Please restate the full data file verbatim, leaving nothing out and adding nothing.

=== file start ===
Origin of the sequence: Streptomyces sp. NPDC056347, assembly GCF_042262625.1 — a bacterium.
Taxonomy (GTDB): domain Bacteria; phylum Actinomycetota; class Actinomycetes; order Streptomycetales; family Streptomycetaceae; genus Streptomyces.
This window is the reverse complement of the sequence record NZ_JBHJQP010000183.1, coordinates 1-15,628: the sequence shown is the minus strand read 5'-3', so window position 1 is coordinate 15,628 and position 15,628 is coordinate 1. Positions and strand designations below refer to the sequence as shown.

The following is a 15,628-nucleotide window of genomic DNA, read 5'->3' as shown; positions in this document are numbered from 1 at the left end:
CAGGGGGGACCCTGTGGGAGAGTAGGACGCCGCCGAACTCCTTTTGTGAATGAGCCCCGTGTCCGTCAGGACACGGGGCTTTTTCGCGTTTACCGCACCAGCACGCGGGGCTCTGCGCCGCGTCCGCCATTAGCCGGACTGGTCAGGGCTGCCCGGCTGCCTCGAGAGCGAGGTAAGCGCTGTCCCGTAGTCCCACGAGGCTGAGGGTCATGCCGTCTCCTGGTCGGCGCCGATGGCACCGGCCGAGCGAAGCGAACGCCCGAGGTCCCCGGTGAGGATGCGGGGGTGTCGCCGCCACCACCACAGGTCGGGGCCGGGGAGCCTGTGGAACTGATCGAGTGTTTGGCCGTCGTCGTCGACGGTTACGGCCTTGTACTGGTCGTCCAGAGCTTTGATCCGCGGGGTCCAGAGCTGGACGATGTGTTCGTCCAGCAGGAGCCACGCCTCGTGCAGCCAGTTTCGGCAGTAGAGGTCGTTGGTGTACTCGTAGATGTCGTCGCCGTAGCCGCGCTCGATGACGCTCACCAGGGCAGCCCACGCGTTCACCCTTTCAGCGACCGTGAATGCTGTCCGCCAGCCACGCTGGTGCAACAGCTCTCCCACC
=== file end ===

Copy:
Origin of the sequence: Streptomyces sp. NPDC056347, assembly GCF_042262625.1 — a bacterium.
Taxonomy (GTDB): domain Bacteria; phylum Actinomycetota; class Actinomycetes; order Streptomycetales; family Streptomycetaceae; genus Streptomyces.
This window is the reverse complement of the sequence record NZ_JBHJQP010000183.1, coordinates 1-15,628: the sequence shown is the minus strand read 5'-3', so window position 1 is coordinate 15,628 and position 15,628 is coordinate 1. Positions and strand designations below refer to the sequence as shown.

The following is a 15,628-nucleotide window of genomic DNA, read 5'->3' as shown; positions in this document are numbered from 1 at the left end:
CAGGGGGGACCCTGTGGGAGAGTAGGACGCCGCCGAACTCCTTTTGTGAATGAGCCCCGTGTCCGTCAGGACACGGGGCTTTTTCGCGTTTACCGCACCAGCACGCGGGGCTCTGCGCCGCGTCCGCCATTAGCCGGACTGGTCAGGGCTGCCCGGCTGCCTCGAGAGCGAGGTAAGCGCTGTCCCGTAGTCCCACGAGGCTGAGGGTCATGCCGTCTCCTGGTCGGCGCCGATGGCACCGGCCGAGCGAAGCGAACGCCCGAGGTCCCCGGTGAGGATGCGGGGGTGTCGCCGCCACCACCACAGGTCGGGGCCGGGGAGCCTGTGGAACTGATCGAGTGTTTGGCCGTCGTCGTCGACGGTTACGGCCTTGTACTGGTCGTCCAGAGCTTTGATCCGCGGGGTCCAGAGCTGGACGATGTGTTCGTCCAGCAGGAGCCACGCCTCGTGCAGCCAGTTTCGGCAGTAGAGGTCGTTGGTGTACTCGTAGATGTCGTCGCCGTAGCCGCGCTCGATGACGCTCACCAGGGCAGCCCACGCGTTCACCCTTTCAGCGACCGTGAATGCTGTCCGCCAGCCACGCTGGTGCAACAGCTCTCCCACC